Top three mistakes brands make on Facebook

Top three mistakes brands make on Facebook

Author | Gopal Sathe | Friday, Apr 08,2011 9:09 AM

Top three mistakes brands make on Facebook

The growing acceptance of digital as a medium for advertising is being helped along in no small way by the rapid growth of social media and particularly Facebook. One of the biggest advantages of Facebook is that you’re not looking at intangible metrics anymore – the people who follow and like your brands are just that; people. Their names and faces and their opinions are all there right up front for any brand which wants to build a strong interaction with loyalists or reach out to new customers.

The costs involved are significantly lower than other platforms, and the versatility of the platform allows brands to share video, plan engagement, gain feedback or create highly vocal communities. The advantages of a social media strategy are visible to anyone, but for many first time advertisers, there are a few common problems which agencies must help them address first.

1. It's about Conversation, not communication
While it’s easy to set up a Facebook page and blast it with updates from your brand, that sort of communication is destined to go the way of the dodo. Today, brands need to focus on conversation, not communication, and must see how their messaging connects with the consumers.

Rajesh Lalwani, Founder and Principal, Blogworks, said, “They don’t always think about how their social media presence connects with the consumer.” This connection is what provides value to social media in the first place, he added.

Yashraj Vakil, COO Red Digital, said, “Random buying of fans results in a lot of frivolous users who don't quite connect with the brand but are simply happy clicking 'like' on everything they see. We have seen this trend being very prominent in the age group of 13-18. This reduces the interaction rate on a page in spite of a huge number of fans. However, the same might not be true with brands which connect better with audiences due to a common factor such as cricket, where the fans interact a lot with the brand.”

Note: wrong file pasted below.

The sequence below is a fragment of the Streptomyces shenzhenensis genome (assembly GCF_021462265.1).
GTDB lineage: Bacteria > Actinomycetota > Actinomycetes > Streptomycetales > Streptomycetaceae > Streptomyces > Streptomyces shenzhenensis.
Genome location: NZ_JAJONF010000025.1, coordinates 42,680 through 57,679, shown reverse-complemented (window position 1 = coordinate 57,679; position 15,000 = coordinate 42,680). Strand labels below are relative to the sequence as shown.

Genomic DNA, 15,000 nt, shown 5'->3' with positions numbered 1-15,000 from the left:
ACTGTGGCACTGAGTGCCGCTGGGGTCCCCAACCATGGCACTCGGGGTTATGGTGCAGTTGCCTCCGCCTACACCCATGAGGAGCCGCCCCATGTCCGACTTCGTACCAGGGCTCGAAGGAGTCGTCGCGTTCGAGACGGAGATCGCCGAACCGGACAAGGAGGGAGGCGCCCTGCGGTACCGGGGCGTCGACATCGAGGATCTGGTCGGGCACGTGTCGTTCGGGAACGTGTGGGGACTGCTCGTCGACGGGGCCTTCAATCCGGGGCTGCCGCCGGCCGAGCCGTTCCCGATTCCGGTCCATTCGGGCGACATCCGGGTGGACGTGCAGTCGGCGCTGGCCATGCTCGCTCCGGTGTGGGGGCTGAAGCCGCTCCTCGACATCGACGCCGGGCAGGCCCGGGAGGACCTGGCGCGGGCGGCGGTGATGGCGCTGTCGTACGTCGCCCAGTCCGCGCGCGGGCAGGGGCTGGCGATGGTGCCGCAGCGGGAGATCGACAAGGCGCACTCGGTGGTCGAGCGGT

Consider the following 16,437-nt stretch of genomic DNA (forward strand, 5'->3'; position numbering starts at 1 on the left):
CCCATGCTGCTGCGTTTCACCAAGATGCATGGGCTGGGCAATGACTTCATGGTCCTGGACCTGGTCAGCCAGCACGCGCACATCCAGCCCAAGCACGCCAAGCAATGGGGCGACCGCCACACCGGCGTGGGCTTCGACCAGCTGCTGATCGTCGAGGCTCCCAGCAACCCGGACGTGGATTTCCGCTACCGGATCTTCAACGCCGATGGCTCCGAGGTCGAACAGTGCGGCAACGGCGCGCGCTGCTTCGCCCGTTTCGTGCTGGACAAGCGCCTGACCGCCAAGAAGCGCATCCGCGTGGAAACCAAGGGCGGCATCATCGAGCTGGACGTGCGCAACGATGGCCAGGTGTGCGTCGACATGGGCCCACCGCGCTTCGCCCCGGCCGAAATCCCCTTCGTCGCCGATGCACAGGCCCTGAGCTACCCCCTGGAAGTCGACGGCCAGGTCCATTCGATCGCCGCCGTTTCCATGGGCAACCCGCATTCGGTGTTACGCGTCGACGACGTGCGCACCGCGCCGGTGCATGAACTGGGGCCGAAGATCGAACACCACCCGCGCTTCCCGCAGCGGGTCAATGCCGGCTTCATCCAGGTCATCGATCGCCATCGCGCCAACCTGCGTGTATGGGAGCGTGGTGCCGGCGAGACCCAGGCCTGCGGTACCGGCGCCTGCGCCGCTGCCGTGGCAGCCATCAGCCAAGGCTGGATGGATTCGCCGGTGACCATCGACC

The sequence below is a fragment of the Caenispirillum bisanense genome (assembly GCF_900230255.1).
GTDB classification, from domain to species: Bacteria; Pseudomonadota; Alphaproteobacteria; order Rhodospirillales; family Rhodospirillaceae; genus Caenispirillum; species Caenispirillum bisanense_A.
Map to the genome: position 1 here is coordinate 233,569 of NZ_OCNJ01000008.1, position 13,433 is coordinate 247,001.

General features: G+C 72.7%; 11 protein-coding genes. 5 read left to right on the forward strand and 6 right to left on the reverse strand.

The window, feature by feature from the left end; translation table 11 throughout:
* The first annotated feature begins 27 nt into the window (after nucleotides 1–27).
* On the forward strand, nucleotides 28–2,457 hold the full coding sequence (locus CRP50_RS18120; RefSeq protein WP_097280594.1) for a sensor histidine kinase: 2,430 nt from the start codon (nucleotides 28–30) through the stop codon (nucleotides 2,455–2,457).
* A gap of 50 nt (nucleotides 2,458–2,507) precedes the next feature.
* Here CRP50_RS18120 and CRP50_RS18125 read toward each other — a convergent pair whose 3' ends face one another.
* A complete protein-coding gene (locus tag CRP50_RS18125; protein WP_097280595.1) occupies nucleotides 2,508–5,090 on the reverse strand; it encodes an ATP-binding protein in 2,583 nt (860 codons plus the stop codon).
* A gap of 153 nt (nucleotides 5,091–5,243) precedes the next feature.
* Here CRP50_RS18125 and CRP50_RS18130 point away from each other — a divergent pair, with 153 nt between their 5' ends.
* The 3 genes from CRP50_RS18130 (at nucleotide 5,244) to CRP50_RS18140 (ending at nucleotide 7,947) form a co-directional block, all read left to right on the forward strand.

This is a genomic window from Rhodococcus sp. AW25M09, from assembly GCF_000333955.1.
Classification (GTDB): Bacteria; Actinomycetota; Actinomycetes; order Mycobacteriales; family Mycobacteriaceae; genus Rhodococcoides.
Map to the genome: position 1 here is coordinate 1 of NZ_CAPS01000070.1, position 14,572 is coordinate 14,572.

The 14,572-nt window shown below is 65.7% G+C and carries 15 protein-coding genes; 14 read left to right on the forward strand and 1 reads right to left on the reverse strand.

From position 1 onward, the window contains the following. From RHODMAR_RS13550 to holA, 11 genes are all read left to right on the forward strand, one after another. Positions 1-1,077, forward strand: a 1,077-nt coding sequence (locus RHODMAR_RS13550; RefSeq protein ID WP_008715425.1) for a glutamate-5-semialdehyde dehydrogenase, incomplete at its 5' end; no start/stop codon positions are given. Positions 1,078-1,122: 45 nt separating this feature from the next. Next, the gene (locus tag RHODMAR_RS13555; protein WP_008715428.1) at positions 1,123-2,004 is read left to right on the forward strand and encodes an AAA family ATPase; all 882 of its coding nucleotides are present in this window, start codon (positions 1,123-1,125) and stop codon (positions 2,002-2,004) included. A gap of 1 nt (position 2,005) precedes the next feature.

2. Think NEW media
An all too common problem is to take concepts and ideas that have been developed for print and television, and try and bolt these onto social media platforms. That will work about as well as trying to use the same ad on television and the radio.
Lalwani said, “Often brands merely copy ideas from case-studies, or from mainstream marketing, without innovating and thinking about the concepts themselves.”

Vakil said, “Brands need to have objectives for being on social media. Being there because the competition is there is not a reason. So for example, for Monginis, we have enabled e-commerce on Facebook, while Mumbai Indians is using the medium to help ticket sales while Adidas is building brand engagement.” The platform is versatile and allows a lot of different approaches, he added.

3. Be patient
Lalwani said, “They don't spend enough time at senior level and, money, on building a program – they only spend on short tactical campaigns.”

Vakil, too, felt this was the biggest mistake brands made. “Accumulating a huge number of fans for a particular campaign and abandoning them is not only a waste of the brand's money but also a waste of an opportunity to build a long term relationship with your brand,” he added.

Once you’ve created a page and gathered the fans, they won’t go away just because you’re not running the campaign anymore. Except that if you stop updating and interacting, then you’re just hurting your fanbase and your brand. A social media strategy is a long term program, which can include smaller one off events as part of the strategy, but can’t be defined by them.

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